Pieces of a nebular chessboard dot the scenery surrounding LH 72 in this image from the NASA/ESA Hubble Space Telescope.
Explore this vast shell of gas and dust. What stories or pictures do you see? Leave a note below.
LH 72 is a huge shell of gas and dust within the Large Magellanic Cloud. The Large Magellanic Cloud is a dwarf galaxy near the Milky Way Galaxy. The shell of gas spans about 6,000 light-years. The nebula is one of the largest star-making regions known to astronomers. If you peek close enough, you’ll find a few massive, bright and young stars embedded in the dense rose-colored hydrogen gas cloud.
The new stars in the nebula have strong star winds that clear gas and dust from the stars. The radiation from these stars also heats up the gas and causes it to glow. As the gas is pushed away, it cools. Pockets of cooler dust ring the edges of the bubble. You can see them as the chess pieces sticking up along the edges. New stars may form in these compact clouds of dense gas and dust.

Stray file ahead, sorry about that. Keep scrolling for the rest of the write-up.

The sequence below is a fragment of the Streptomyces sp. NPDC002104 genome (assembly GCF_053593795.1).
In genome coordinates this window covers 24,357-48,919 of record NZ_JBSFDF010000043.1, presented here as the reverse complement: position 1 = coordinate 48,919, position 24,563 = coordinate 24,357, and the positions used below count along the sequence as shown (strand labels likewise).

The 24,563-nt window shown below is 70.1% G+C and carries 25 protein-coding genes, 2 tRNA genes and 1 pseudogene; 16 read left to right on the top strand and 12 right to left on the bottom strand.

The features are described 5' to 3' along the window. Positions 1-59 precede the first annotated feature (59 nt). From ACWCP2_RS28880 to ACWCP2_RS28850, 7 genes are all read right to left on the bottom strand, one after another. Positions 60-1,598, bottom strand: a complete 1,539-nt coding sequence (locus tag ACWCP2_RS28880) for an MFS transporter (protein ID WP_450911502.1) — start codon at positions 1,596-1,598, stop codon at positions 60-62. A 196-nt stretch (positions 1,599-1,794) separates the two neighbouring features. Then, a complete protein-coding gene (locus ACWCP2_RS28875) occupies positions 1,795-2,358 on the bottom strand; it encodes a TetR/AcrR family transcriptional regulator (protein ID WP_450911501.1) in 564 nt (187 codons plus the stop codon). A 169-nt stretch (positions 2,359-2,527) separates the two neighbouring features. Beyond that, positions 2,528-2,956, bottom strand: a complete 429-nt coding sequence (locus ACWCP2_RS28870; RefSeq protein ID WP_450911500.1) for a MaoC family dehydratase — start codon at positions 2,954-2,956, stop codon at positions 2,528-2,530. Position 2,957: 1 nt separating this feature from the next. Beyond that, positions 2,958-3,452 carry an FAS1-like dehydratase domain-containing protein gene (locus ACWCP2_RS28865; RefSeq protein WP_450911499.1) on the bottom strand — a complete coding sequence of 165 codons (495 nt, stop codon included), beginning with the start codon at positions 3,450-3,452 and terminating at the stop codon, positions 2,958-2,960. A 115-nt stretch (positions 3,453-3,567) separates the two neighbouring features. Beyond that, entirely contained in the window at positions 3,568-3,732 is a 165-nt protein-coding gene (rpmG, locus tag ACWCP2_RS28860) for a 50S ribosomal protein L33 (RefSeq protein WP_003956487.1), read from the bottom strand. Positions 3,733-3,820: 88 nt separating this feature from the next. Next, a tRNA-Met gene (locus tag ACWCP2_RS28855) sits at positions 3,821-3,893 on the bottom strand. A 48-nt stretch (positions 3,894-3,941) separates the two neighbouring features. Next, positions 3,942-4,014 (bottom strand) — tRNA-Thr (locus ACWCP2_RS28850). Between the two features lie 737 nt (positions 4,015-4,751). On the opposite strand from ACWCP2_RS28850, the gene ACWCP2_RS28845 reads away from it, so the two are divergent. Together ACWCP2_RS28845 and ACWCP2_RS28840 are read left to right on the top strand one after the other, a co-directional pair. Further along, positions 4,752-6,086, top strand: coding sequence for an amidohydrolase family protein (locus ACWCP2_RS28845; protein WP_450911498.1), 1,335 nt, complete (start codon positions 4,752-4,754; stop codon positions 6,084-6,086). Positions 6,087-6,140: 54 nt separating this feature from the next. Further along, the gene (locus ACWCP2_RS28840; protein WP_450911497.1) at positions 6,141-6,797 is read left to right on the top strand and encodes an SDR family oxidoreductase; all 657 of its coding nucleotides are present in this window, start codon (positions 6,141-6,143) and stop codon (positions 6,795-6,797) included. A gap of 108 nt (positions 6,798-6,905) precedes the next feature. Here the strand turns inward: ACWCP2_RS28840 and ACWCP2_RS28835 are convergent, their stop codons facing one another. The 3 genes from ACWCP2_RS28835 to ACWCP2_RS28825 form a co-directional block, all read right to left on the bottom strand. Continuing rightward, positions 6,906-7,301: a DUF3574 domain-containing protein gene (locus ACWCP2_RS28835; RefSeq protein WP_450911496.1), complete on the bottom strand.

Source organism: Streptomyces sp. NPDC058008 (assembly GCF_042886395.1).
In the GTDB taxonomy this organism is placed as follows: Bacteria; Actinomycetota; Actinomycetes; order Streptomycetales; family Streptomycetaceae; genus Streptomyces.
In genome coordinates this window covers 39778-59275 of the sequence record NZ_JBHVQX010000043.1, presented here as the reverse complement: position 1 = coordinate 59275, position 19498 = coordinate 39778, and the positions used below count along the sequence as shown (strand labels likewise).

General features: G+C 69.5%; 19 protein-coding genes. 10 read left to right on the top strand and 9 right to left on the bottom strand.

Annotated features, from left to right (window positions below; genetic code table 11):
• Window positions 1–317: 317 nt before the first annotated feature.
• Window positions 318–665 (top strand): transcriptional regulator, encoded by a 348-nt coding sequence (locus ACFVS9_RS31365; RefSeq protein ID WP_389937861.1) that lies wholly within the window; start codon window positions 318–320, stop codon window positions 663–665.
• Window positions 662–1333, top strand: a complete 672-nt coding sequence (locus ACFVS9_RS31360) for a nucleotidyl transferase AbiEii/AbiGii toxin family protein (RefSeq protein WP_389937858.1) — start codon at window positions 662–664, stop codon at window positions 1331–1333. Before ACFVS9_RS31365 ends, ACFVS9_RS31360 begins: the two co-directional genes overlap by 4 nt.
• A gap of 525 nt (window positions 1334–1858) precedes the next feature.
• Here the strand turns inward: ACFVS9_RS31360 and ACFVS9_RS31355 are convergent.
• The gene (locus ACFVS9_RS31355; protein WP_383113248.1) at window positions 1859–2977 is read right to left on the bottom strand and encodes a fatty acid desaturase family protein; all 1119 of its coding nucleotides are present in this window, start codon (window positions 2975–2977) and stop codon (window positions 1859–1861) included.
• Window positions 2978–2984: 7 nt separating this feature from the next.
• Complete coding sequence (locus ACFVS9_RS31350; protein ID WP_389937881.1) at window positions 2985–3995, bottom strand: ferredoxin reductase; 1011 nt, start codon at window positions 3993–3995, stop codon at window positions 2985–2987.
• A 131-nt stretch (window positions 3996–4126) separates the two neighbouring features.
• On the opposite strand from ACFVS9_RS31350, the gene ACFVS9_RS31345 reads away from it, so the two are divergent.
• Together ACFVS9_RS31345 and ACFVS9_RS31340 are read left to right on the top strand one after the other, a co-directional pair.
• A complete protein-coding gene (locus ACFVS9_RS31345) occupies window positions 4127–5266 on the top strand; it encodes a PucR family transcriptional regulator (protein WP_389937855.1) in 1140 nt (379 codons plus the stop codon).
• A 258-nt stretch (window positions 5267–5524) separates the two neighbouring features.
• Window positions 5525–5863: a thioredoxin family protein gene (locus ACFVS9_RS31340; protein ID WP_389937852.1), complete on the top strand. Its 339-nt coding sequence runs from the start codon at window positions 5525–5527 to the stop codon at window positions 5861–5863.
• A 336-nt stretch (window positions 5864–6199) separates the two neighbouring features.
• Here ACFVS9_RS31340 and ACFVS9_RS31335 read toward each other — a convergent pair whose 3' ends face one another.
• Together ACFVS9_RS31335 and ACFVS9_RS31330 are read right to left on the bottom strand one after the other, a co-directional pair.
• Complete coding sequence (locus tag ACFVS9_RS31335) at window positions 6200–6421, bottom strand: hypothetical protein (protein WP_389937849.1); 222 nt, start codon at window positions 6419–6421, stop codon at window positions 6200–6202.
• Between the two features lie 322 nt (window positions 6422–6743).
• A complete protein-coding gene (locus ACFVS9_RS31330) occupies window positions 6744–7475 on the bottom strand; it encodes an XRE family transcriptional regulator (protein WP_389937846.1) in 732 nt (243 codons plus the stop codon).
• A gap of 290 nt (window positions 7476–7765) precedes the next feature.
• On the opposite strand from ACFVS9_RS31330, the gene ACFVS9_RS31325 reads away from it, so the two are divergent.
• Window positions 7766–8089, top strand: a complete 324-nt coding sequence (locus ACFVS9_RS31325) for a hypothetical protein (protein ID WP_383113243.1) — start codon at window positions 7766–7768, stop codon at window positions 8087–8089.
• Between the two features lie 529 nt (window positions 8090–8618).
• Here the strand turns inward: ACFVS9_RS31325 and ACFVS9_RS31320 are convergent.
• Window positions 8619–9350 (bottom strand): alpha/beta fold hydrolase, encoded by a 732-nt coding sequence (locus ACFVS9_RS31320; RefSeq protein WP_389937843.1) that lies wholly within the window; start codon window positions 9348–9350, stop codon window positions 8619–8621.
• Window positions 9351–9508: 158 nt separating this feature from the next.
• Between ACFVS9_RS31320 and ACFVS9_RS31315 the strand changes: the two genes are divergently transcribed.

LH 72 is found about 170,000 light-years from Earth within the Large Magellanic Cloud. The dwarf galaxy and its companion, the Small Magellanic Cloud, are visible in the southern hemisphere. They were known to ancient Middle Eastern peoples who called them the Sheep. European explorers, including Ferdinand Magellan, described the star clouds during sea voyages in the early 16th century.